Elizabeth, TechGirl 2015, USA
The summer before starting college in 2015, I had the privilege to be a part of TechGirls. Throughout the course of one week, I met girls from around the world and learned about their cultures, interests, and even some dance moves. I was surprised how quickly I was able to connect with them through our shared interest in STEM. They were so passionate and driven to impact their communities and inspired me to do so as well. Going into college I knew I wanted to learn more about problem-solving and design, so I chose to study mechanical engineering at Carnegie Mellon University.
While at Carnegie Mellon, I participated in the first Ice Hockey Make-A-Thon, where I designed and prototyped a new hockey rink board system for the Pittsburgh Penguins. The experience gave me the chance to combine my love for sports with engineering to help prevent player injuries. I worked in a team with people from all majors and presented the project in front of the President of the Penguins, the CEO of the materials company Covestro, and professors from Carnegie Mellon. My team won the award for “Best Prototype,” and Covestro is building on our ideas to innovate new boards for the rink. I also interned at the Charles B. Wang Community Health Center, located in Chinatown NYC, and developed a community health project on glaucoma and eye care. Our goal was to encourage those in the Asian community in Chinatown to receive regular eye exams and raise awareness of their increased risk for glaucoma. All the pamphlets and information sheets I made were in English and Chinese and a presentation given at a senior center was done in both languages as well. I was able to interact directly with the health center’s patients and cater our outreach specifically for the Asian and immigrant community.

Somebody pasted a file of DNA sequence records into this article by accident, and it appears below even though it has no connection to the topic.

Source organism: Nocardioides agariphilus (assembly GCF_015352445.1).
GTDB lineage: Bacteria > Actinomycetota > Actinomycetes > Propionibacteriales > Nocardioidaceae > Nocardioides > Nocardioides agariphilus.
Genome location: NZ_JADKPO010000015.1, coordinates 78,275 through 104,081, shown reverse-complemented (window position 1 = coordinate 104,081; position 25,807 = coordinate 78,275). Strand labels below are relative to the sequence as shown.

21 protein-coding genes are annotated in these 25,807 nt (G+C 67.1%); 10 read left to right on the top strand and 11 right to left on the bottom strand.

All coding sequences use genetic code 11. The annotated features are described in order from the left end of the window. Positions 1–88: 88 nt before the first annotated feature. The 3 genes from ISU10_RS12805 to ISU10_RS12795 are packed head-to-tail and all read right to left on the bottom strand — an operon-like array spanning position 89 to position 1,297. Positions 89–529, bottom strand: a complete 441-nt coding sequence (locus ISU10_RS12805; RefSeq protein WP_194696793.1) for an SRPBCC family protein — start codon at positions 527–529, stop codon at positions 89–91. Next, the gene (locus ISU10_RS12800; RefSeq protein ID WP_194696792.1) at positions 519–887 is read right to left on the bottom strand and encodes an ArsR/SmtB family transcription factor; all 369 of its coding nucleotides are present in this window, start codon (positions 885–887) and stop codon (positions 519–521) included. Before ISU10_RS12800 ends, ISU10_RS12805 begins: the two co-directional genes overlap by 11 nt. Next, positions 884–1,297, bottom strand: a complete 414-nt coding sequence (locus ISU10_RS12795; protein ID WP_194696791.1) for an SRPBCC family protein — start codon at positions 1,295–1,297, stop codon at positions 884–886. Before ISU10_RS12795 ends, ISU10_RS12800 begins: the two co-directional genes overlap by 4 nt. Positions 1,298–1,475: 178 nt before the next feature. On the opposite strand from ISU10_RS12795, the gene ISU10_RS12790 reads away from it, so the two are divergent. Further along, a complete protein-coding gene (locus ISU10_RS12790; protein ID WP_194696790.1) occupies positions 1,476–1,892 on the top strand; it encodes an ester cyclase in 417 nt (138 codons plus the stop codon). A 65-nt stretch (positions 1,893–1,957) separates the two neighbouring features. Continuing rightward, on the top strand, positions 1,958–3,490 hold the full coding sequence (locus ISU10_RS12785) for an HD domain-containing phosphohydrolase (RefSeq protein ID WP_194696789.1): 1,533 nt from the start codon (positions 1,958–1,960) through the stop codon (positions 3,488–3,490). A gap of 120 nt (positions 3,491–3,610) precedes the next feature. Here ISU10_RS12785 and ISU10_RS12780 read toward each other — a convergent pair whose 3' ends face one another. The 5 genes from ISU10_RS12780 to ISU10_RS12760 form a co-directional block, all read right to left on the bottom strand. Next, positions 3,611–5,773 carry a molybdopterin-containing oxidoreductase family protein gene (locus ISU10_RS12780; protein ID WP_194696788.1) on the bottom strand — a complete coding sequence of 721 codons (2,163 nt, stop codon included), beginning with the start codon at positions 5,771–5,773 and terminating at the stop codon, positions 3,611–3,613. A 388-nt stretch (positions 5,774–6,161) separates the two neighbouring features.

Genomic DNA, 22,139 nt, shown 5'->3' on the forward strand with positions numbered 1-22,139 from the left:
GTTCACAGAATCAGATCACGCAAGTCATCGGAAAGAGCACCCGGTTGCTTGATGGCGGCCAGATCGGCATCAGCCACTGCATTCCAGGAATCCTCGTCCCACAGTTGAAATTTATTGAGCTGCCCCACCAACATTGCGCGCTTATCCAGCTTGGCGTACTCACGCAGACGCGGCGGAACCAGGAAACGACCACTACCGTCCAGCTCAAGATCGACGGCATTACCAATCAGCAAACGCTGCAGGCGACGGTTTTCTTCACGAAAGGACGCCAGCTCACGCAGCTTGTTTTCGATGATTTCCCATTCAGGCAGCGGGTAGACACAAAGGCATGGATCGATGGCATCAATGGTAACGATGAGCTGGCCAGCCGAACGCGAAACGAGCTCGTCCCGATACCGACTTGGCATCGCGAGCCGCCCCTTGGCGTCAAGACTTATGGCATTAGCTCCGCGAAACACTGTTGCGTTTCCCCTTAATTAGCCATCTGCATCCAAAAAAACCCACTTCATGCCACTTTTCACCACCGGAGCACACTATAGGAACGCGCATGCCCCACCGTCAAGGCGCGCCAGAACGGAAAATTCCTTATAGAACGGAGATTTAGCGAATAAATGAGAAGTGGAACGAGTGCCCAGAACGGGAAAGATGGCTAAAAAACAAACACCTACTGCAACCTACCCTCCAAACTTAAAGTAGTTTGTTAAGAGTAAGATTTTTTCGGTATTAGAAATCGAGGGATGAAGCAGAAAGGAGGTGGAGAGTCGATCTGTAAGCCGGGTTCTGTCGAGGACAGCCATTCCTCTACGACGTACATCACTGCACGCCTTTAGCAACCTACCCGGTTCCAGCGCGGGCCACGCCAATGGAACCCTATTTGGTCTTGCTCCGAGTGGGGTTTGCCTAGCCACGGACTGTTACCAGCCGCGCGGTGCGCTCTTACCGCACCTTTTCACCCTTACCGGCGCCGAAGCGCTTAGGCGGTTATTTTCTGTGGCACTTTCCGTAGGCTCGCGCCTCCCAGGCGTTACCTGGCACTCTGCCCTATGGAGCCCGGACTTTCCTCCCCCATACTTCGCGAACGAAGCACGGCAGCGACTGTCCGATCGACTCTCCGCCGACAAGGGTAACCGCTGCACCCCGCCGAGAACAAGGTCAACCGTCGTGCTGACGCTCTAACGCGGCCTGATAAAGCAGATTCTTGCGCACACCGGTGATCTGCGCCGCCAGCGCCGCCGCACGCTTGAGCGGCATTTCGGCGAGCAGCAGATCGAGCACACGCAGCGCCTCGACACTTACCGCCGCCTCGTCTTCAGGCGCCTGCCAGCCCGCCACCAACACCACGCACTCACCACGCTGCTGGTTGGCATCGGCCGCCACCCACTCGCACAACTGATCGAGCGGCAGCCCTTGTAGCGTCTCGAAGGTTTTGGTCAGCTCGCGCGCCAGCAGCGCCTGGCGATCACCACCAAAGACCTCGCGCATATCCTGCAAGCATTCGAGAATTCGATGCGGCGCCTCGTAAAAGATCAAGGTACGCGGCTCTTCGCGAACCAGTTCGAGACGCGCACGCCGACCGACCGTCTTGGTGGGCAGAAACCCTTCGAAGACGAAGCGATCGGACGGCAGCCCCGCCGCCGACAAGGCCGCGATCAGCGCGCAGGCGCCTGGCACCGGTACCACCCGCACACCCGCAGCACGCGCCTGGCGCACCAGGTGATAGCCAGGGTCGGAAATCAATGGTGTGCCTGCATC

In my final year at Carnegie Mellon, I decided to make the switch from pursuing a career in engineering to pursuing one in medicine. In my experience engineering and designing products, I knew that my innovations would have an impact, but I never had the opportunity to see that impact for myself. Medicine has always been fascinating to me, but the field has become even more compelling because it will allow me to apply my engineering problem-solving skills to situations while also giving me the opportunity to interact personally with patients and see my impact first-hand. I am attracted to the team aspect of healthcare and want to work with people from all backgrounds. I graduated Carnegie Mellon with my degree in mechanical engineering last year and recently completed my premedical coursework at Columbia University through their Post Baccalaureate Program. Throughout this year at Columbia, I had the opportunity to shadow doctors in internal medicine, cardiology and sports medicine as well as volunteer at Mount Sinai Hospital. The experiences I gained shadowing and volunteering have fueled my passion for helping others and solidified my desire to work in the medical field. I will be applying to medical school next year and hope to pursue a career in sports medicine!